Viewpoints: Joshua Carroll – Do you feel science and the paranormal will ever walk alongside each other?

For paranormal research to be taken seriously as a science, those of us in the field will need to be the ones who bring it to the point that we can present it in such a way, that science can possibly see the value in it then for them to take it further. Either with us using our techniques, or using their own. I doubt science will ever come knocking on the paranormal door first and say, “Hey let’s take a look.”

We need to firstly be far more thorough in our techniques, and the elimination of possible contamination be applied under strict controlled conditions. It is difficult or near impossible to do this in most cases, especially when investigating a private home where the people are still inhabiting the home and we may only get one or two visits to access the property. This makes a controlled investigation impossible – it usually comes down to personal experiences, spikes on EM meter and, if we are lucky, a blurry shot of a fleeting shadow on a wall. Sometimes a barely discernible voice on audio. None of this could be considered as real evidence to bring to the scientific community to warrant further investigation.

What may be needed is a site that is not inhabited, and not connected to mains power (that could possibly faulty or just with old wiring). As free from outside electrical or human contamination as possible and able to be closed off for extended periods of time. This would probably be hard to find in New Zealand, but I am sure there would be something in Europe, as they seem to have supposedly haunted sites in abundance there.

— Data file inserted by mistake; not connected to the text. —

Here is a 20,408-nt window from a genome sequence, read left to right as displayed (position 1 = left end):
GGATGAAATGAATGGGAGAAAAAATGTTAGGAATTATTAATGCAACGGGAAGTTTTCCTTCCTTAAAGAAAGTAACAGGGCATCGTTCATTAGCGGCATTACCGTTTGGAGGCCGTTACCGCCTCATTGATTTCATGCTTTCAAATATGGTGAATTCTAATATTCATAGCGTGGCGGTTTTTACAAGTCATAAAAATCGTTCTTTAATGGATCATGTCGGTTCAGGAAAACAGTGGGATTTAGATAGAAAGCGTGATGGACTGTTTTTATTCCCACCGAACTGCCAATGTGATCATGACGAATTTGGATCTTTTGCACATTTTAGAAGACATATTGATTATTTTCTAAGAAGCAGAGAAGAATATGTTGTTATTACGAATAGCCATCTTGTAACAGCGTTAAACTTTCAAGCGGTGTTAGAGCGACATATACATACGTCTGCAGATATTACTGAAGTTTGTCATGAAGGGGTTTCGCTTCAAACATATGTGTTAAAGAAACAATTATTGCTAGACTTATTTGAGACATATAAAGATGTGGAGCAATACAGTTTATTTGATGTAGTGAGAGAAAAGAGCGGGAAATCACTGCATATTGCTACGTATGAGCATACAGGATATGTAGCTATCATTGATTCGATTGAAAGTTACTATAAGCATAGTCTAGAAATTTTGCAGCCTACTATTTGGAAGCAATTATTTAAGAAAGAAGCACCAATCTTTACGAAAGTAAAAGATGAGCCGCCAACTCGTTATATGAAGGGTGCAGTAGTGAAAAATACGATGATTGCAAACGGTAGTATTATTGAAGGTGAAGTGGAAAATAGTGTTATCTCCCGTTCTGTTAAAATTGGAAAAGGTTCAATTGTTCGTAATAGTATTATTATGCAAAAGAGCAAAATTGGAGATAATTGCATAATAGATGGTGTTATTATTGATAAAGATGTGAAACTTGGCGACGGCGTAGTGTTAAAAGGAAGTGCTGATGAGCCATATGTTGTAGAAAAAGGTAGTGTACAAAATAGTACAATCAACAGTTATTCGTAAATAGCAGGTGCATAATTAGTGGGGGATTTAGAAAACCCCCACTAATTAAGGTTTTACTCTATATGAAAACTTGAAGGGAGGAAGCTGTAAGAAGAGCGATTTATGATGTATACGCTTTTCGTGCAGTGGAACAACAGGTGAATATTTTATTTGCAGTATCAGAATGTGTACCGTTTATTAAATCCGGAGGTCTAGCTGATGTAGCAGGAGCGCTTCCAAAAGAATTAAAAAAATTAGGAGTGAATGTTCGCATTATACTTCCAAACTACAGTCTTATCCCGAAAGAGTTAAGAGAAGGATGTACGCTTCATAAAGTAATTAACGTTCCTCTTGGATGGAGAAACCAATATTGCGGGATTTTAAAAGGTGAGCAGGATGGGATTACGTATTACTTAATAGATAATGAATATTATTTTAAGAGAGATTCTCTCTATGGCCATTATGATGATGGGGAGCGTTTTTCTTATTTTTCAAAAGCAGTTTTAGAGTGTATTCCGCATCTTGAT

The site would then need to be well covered by cameras, sensors and detectors, and viewed remotely so as to have no possible interference from people conducting the experiment.

After this is done 24/7, and perhaps much longer still, you can then introduce the human element to the experiment, and observe if this changes or enhances the paranormal state of the site. All this said, it will take a lot of effort and money to do anything of this nature, but until we become more efficient, thorough and perform more controlled investigations, we may never be seen as more than just as fringe -dwellers of science by the wider scientific community. The ball is in our court. We need to up our game or we may remain on the fringes.

by Joshua Carroll

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